Henrik Zetterberg, Mikael Samuelsson and the Red Wings bench react to Maxime Talbot's tying goal in the last minute of regulation. (Photo by Jim McIsaac/Getty Images)
DETROIT - Bad start; worse finish.
That pretty much sums up the Detroit Red Wings’ evening.
With the Wings poised to win the Stanley Cup, their celebration was put on hold by a pesky Pittsburgh team. The Penguins, quite clearly, are not ready to call it a season.
With the enthusiastic crowd inside the Joe Louis Arena chanting, “We want the Cup! We want the Cup!” the Penguins forced overtime at 19:25 of the third period. This is the same team that took a 2-0 lead in the first period, only to watch the Red Wings take over and control the majority of the second and third frames.
Detroit outshot Pittsburgh 12-7 in the second period, 14-4 in the third and 13-2 in the first overtime period en route to a 58-32 overall count.
But in an almost strange way, it was the Penguins that appeared to be gathering strength the longer the night went on. And it became abundantly clear Penguins goalie Marc-Andre Fleury was not going down without a fight. He was unquestionably the game’s No. 1 star.
“We didn’t have a good first period,” said Detroit coach Mike Babcock. “Whether that’s focusing on the outcome rather than the process, I’m not sure.”
Babcock was not visibly upset, although that tends to be the way he acts after a loss. Which, for the record, is a good thing. It doesn’t add pressure to his players who already know they let one get away.
“The hardest part about a game like that is the mental part, not the physical part,” Babcock said. “The mind drives the body. Your body can keep going. It’s the mental part. I think it’s natural to feel bad for yourself for a bit, but it’s the Stanley Cup playoffs. It’s not supposed to be busy.”
Asked what he said to his players – you know, the rah-rah speech to make them forget the loss – Babcock said squat. To his players, that is.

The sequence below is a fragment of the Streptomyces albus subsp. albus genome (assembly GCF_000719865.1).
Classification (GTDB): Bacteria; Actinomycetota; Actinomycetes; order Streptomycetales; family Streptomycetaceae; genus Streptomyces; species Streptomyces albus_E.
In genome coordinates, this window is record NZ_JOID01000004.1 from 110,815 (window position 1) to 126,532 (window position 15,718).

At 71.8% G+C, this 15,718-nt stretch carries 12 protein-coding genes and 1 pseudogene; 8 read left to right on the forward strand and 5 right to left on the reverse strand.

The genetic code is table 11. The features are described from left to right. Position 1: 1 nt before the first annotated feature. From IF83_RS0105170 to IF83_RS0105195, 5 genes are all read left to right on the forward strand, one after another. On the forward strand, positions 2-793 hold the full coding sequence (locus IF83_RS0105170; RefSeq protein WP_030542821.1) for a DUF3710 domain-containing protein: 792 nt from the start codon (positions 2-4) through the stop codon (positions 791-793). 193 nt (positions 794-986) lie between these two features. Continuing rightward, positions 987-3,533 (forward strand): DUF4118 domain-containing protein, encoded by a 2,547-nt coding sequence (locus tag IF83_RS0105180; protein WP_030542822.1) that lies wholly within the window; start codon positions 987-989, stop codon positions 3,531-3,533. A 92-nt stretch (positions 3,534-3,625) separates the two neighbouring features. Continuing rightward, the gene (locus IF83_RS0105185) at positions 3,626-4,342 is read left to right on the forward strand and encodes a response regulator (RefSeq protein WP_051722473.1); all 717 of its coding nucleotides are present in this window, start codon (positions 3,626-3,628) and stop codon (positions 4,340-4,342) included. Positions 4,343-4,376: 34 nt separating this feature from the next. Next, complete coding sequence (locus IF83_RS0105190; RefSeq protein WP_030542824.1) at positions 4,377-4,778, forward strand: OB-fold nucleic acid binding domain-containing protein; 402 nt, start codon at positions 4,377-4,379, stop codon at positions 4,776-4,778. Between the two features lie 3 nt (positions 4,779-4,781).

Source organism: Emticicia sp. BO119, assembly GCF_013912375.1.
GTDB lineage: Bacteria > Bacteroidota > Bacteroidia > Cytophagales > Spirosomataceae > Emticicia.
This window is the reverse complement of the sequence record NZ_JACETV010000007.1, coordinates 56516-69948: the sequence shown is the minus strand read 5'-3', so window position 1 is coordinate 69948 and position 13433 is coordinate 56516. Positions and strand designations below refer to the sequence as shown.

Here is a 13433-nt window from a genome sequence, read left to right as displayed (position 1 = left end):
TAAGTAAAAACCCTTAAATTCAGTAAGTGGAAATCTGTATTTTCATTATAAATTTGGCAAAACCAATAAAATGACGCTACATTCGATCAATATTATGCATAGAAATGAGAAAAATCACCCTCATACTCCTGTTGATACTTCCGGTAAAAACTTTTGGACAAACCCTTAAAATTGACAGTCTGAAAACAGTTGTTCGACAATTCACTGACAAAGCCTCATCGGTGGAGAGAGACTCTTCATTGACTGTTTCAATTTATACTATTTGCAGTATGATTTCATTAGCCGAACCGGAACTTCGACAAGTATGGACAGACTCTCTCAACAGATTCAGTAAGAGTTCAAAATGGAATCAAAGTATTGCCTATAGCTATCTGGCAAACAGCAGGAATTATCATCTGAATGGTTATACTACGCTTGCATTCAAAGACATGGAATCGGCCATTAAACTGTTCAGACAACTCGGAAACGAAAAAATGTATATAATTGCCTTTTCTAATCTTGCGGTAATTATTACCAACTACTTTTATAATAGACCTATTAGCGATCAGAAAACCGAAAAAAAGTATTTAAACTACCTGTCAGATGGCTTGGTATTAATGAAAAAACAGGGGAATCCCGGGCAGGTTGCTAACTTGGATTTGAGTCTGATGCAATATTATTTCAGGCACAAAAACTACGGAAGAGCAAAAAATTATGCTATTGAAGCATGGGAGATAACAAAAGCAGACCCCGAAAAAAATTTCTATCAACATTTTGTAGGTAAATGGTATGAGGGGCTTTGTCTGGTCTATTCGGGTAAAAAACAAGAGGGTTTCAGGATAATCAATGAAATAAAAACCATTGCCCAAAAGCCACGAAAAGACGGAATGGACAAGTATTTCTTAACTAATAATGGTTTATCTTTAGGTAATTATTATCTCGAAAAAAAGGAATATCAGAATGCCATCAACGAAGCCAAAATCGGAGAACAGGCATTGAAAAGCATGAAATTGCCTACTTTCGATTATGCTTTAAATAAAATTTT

“I don’t talk after we win and I don’t talk after we lose; so I don’t have to think about something to say,” Babcock said. “I’ll deal with that tomorrow.”
That said, Babcock did speak with Nicklas Lidstrom and Kris Draper about the plans for Tuesday and told them to keep their chins up.
“They are big boys,” Babcock said. “They understand this. We have a game, that’s all there is to it. We’ll have an optional (practice) and the guys can go right to the flight. We just have to ask ourselves how bad do we want to win?
“I think the resolve of our group is real good and the determination is real good. It’s not like we didn’t have good opportunities. When you do good things, good things happen. Just do good things again.”
• Detroit’s most dangerous player in the game was Mikael Samuelsson, the same guy who scored two goals in Game 1. Samuelsson had six shots on the night, one fewer than teammate Henrik Zetterberg, and will probably never forget the toe save Fleury made on him at 17 minutes of the second period.
• Pittsburgh’s best skater was Marian Hossa. I must admit I have learned a great deal about this guy in the final. His is the consummate two-way player and I must take back what I said about him earlier, that he couldn’t lead a team. He is indeed a frontline star and will cash in big-time this summer as an unrestricted free agent. Are you listening Vancouver?
• Ryan Malone’s nose knows the Stanley Cup final. He broke it in Game 1 when he was belted by Detroit defenseman Niklas Kronwall and Monday he took a Hal Gill slap shot in the face, re-injuring the honker.
“I saw it coming all the way,” Malone told The Hockey News. “I think it was flat when it hit me – thank heavens.”
The Hockey News Game 5 Three Stars
1. Marc-Andre Fleury, Pittsburgh
2. Mikael Samuelsson, Detroit
3. Petr Sykora, Pittsburgh
THN senior writer Mike Brophy is on the road following the Stanley Cup final and will be filing daily reports until a champion is crowned. To read his other entries, click HERE.
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